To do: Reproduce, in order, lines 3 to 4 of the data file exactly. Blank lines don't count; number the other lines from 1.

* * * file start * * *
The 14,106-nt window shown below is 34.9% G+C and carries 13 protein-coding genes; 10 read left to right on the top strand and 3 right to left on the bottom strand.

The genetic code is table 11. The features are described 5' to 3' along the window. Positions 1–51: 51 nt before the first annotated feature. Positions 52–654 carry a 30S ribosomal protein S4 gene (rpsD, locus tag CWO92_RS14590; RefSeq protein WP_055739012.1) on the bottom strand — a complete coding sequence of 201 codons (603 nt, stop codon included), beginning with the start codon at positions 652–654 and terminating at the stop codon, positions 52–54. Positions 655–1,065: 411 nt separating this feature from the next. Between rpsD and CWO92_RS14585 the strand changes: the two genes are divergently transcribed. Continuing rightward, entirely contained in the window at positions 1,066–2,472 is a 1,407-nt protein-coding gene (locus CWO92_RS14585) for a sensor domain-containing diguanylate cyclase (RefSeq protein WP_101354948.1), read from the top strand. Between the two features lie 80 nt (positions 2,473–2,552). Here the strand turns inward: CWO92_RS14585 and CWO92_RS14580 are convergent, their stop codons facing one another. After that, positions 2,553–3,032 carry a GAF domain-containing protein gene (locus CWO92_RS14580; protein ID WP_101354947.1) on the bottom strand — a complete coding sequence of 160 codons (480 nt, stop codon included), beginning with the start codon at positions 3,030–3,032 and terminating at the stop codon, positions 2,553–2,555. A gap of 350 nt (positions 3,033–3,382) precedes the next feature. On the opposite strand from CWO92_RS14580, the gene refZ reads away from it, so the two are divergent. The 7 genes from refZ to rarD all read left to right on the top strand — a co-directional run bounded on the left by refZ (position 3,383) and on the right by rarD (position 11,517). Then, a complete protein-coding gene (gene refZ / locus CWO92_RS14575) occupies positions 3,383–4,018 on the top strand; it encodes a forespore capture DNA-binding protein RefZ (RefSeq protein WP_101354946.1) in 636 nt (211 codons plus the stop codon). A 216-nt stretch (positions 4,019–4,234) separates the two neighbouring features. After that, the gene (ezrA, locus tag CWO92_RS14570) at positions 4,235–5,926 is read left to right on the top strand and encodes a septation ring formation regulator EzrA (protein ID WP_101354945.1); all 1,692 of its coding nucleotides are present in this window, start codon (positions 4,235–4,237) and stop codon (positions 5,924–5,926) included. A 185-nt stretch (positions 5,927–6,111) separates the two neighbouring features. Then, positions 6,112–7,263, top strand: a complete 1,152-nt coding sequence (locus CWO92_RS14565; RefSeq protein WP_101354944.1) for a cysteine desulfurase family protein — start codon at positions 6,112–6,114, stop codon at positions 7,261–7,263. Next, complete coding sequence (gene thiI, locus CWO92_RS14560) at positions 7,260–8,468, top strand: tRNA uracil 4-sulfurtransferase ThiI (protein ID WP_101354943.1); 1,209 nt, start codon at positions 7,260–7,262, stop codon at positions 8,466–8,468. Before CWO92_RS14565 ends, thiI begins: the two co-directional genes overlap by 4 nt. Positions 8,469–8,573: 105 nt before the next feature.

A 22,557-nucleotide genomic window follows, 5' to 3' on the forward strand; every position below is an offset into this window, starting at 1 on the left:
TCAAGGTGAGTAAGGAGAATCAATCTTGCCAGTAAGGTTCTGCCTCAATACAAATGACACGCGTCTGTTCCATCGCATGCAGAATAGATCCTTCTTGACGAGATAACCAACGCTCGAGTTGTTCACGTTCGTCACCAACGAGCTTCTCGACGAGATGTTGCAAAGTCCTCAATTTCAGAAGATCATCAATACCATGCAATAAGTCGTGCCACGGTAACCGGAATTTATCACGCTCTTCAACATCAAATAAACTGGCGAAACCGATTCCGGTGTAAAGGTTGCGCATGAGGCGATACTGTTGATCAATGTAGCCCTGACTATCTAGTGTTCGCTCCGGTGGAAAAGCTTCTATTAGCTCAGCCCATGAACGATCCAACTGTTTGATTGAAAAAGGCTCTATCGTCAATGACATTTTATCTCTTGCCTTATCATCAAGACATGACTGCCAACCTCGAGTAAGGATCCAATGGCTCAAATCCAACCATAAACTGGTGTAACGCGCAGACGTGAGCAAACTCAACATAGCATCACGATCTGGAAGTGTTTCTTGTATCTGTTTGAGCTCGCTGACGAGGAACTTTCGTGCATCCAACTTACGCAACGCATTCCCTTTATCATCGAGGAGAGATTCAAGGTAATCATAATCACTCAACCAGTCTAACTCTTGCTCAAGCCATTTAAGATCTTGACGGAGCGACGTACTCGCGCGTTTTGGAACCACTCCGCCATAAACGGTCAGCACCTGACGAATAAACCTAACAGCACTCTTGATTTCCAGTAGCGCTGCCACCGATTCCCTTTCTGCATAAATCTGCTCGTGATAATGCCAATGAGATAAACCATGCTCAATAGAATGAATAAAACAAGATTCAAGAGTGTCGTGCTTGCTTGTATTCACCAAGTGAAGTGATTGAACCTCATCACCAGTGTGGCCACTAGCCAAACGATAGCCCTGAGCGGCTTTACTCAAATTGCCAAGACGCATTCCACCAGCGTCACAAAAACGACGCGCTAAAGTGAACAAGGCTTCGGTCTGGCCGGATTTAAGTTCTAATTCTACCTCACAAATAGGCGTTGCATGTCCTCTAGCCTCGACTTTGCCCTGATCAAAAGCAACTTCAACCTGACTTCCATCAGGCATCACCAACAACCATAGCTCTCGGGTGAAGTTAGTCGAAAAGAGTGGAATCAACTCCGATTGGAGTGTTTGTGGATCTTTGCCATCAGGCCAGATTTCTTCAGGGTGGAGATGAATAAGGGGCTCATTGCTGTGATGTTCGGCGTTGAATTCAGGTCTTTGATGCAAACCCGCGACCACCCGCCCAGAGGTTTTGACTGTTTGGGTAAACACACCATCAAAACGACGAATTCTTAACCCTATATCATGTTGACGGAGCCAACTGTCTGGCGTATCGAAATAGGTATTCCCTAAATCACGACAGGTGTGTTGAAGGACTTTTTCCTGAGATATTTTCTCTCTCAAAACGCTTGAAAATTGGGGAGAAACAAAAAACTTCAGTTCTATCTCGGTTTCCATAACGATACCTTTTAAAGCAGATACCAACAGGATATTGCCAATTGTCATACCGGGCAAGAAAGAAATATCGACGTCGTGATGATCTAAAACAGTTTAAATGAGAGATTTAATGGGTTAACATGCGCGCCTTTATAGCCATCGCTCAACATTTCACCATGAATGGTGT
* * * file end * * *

A 22,557-nucleotide genomic window follows, 5' to 3' on the forward strand; every position below is an offset into this window, starting at 1 on the left:
TCAAGGTGAGTAAGGAGAATCAATCTTGCCAGTAAGGTTCTGCCTCAATACAAATGACACGCGTCTGTTCCATCGCATGCAGAATAGATCCTTCTTGACGAGATAACCAACGCTCGAGTTGTTCACGTTCGTCACCAACGAGCTTCTCGACGAGATGTTGCAAAGTCCTCAATTTCAGAAGATCATCAATACCATGCAATAAGTCGTGCCACGGTAACCGGAATTTATCACGCTCTTCAACATCAAATAAACTGGCGAAACCGATTCCGGTGTAAAGGTTGCGCATGAGGCGATACTGTTGATCAATGTAGCCCTGACTATCTAGTGTTCGCTCCGGTGGAAAAGCTTCTATTAGCTCAGCCCATGAACGATCCAACTGTTTGATTGAAAAAGGCTCTATCGTCAATGACATTTTATCTCTTGCCTTATCATCAAGACATGACTGCCAACCTCGAGTAAGGATCCAATGGCTCAAATCCAACCATAAACTGGTGTAACGCGCAGACGTGAGCAAACTCAACATAGCATCACGATCTGGAAGTGTTTCTTGTATCTGTTTGAGCTCGCTGACGAGGAACTTTCGTGCATCCAACTTACGCAACGCATTCCCTTTATCATCGAGGAGAGATTCAAGGTAATCATAATCACTCAACCAGTCTAACTCTTGCTCAAGCCATTTAAGATCTTGACGGAGCGACGTACTCGCGCGTTTTGGAACCACTCCGCCATAAACGGTCAGCACCTGACGAATAAACCTAACAGCACTCTTGATTTCCAGTAGCGCTGCCACCGATTCCCTTTCTGCATAAATCTGCTCGTGATAATGCCAATGAGATAAACCATGCTCAATAGAATGAATAAAACAAGATTCAAGAGTGTCGTGCTTGCTTGTATTCACCAAGTGAAGTGATTGAACCTCATCACCAGTGTGGCCACTAGCCAAACGATAGCCCTGAGCGGCTTTACTCAAATTGCCAAGACGCATTCCACCAGCGTCACAAAAACGACGCGCTAAAGTGAACAAGGCTTCGGTCTGGCCGGATTTAAGTTCTAATTCTACCTCACAAATAGGCGTTGCATGTCCTCTAGCCTCGACTTTGCCCTGATCAAAAGCAACTTCAACCTGACTTCCATCAGGCATCACCAACAACCATAGCTCTCGGGTGAAGTTAGTCGAAAAGAGTGGAATCAACTCCGATTGGAGTGTTTGTGGATCTTTGCCATCAGGCCAGATTTCTTCAGGGTGGAGATGAATAAGGGGCTCATTGCTGTGATGTTCGGCGTTGAATTCAGGTCTTTGATGCAAACCCGCGACCACCCGCCCAGAGGTTTTGACTGTTTGGGTAAACACACCATCAAAACGACGAATTCTTAACCCTATATCATGTTGACGGAGCCAACTGTCTGGCGTATCGAAATAGGTATTCCCTAAATCACGACAGGTGTGTTGAAGGACTTTTTCCTGAGATATTTTCTCTCTCAAAACGCTTGAAAATTGGGGAGAAACAAAAAACTTCAGTTCTATCTCGGTTTCCATAACGATACCTTTTAAAGCAGATACCAACAGGATATTGCCAATTGTCATACCGGGCAAGAAAGAAATATCGACGTCGTGATGATCTAAAACAGTTTAAATGAGAGATTTAATGGGTTAACATGCGCGCCTTTATAGCCATCGCTCAACATTTCACCATGAATGGTGT